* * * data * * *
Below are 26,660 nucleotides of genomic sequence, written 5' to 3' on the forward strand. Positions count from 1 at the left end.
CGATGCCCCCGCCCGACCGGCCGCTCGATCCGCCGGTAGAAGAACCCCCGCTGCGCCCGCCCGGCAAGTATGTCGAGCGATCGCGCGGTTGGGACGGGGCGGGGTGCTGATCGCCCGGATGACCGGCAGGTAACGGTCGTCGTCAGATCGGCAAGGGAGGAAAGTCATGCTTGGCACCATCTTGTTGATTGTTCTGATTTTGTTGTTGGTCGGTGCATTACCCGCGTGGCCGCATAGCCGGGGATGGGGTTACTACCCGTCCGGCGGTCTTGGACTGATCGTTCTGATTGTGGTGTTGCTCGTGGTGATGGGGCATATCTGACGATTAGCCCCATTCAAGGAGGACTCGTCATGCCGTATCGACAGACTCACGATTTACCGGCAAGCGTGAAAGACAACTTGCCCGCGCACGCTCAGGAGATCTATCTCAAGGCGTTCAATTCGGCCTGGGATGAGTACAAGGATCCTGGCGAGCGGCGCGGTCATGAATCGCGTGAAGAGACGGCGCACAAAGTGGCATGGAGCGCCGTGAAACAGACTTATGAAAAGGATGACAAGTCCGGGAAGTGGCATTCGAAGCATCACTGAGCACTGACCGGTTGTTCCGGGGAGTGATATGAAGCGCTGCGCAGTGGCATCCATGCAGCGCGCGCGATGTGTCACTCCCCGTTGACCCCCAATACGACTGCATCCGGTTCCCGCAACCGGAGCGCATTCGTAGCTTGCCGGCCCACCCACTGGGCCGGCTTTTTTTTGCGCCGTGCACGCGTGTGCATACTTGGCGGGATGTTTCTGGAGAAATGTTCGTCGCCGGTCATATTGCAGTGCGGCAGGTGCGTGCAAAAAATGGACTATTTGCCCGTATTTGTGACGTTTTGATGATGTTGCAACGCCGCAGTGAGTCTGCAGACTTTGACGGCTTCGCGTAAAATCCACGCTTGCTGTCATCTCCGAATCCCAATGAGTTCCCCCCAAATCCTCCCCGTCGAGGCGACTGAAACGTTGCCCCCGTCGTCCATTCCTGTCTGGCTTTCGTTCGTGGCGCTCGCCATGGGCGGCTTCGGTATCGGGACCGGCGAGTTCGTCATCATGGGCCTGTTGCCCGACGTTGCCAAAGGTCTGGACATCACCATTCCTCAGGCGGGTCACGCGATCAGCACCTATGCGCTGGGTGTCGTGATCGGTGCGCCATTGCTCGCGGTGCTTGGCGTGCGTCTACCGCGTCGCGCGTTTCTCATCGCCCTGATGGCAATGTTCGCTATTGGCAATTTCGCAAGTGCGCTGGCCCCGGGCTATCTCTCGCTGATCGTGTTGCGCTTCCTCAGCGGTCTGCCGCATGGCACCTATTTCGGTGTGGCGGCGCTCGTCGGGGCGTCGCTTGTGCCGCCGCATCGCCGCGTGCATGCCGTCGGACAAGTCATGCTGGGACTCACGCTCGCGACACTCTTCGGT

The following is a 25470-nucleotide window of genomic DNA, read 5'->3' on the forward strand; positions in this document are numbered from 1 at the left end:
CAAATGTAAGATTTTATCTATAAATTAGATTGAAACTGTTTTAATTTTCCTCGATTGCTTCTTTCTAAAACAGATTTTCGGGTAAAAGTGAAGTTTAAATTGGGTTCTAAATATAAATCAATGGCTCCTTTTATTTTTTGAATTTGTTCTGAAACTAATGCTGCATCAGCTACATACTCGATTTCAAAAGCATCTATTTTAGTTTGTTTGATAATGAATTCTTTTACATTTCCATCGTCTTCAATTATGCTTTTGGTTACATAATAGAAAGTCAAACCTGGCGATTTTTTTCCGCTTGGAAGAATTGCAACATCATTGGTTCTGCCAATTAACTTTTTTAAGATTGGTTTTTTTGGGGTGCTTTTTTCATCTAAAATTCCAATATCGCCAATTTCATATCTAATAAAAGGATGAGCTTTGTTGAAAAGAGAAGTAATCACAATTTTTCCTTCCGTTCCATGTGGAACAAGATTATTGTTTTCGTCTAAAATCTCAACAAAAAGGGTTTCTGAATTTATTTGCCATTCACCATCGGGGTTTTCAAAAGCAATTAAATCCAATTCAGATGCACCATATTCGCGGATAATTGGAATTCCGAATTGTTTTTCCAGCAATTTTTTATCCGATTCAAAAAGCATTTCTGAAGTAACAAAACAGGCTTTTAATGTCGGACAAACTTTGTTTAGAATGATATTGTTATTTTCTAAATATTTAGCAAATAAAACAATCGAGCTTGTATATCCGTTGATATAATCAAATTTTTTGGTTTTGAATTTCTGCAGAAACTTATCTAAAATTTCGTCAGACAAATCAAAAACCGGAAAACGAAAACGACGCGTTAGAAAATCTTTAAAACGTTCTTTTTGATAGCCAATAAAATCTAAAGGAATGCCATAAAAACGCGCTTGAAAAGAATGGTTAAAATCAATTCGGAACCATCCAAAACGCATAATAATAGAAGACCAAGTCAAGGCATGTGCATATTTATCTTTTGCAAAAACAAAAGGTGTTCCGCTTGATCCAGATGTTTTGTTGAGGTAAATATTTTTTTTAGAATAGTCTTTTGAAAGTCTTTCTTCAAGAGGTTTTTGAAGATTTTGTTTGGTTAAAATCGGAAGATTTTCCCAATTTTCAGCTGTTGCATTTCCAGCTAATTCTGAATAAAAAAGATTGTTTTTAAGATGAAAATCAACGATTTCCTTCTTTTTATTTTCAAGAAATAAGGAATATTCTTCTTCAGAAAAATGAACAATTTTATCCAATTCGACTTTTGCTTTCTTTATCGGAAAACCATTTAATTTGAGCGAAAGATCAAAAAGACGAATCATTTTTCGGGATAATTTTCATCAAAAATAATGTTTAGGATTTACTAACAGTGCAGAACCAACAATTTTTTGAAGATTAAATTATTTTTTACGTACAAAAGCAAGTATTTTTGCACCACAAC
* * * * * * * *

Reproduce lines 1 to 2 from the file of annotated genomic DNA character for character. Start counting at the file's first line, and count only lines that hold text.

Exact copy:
Below are 26,660 nucleotides of genomic sequence, written 5' to 3' on the forward strand. Positions count from 1 at the left end.
CGATGCCCCCGCCCGACCGGCCGCTCGATCCGCCGGTAGAAGAACCCCCGCTGCGCCCGCCCGGCAAGTATGTCGAGCGATCGCGCGGTTGGGACGGGGCGGGGTGCTGATCGCCCGGATGACCGGCAGGTAACGGTCGTCGTCAGATCGGCAAGGGAGGAAAGTCATGCTTGGCACCATCTTGTTGATTGTTCTGATTTTGTTGTTGGTCGGTGCATTACCCGCGTGGCCGCATAGCCGGGGATGGGGTTACTACCCGTCCGGCGGTCTTGGACTGATCGTTCTGATTGTGGTGTTGCTCGTGGTGATGGGGCATATCTGACGATTAGCCCCATTCAAGGAGGACTCGTCATGCCGTATCGACAGACTCACGATTTACCGGCAAGCGTGAAAGACAACTTGCCCGCGCACGCTCAGGAGATCTATCTCAAGGCGTTCAATTCGGCCTGGGATGAGTACAAGGATCCTGGCGAGCGGCGCGGTCATGAATCGCGTGAAGAGACGGCGCACAAAGTGGCATGGAGCGCCGTGAAACAGACTTATGAAAAGGATGACAAGTCCGGGAAGTGGCATTCGAAGCATCACTGAGCACTGACCGGTTGTTCCGGGGAGTGATATGAAGCGCTGCGCAGTGGCATCCATGCAGCGCGCGCGATGTGTCACTCCCCGTTGACCCCCAATACGACTGCATCCGGTTCCCGCAACCGGAGCGCATTCGTAGCTTGCCGGCCCACCCACTGGGCCGGCTTTTTTTTGCGCCGTGCACGCGTGTGCATACTTGGCGGGATGTTTCTGGAGAAATGTTCGTCGCCGGTCATATTGCAGTGCGGCAGGTGCGTGCAAAAAATGGACTATTTGCCCGTATTTGTGACGTTTTGATGATGTTGCAACGCCGCAGTGAGTCTGCAGACTTTGACGGCTTCGCGTAAAATCCACGCTTGCTGTCATCTCCGAATCCCAATGAGTTCCCCCCAAATCCTCCCCGTCGAGGCGACTGAAACGTTGCCCCCGTCGTCCATTCCTGTCTGGCTTTCGTTCGTGGCGCTCGCCATGGGCGGCTTCGGTATCGGGACCGGCGAGTTCGTCATCATGGGCCTGTTGCCCGACGTTGCCAAAGGTCTGGACATCACCATTCCTCAGGCGGGTCACGCGATCAGCACCTATGCGCTGGGTGTCGTGATCGGTGCGCCATTGCTCGCGGTGCTTGGCGTGCGTCTACCGCGTCGCGCGTTTCTCATCGCCCTGATGGCAATGTTCGCTATTGGCAATTTCGCAAGTGCGCTGGCCCCGGGCTATCTCTCGCTGATCGTGTTGCGCTTCCTCAGCGGTCTGCCGCATGGCACCTATTTCGGTGTGGCGGCGCTCGTCGGGGCGTCGCTTGTGCCGCCGCATCGCCGCGTGCATGCCGTCGGACAAGTCATGCTGGGACTCACGCTCGCGACACTCTTCGGT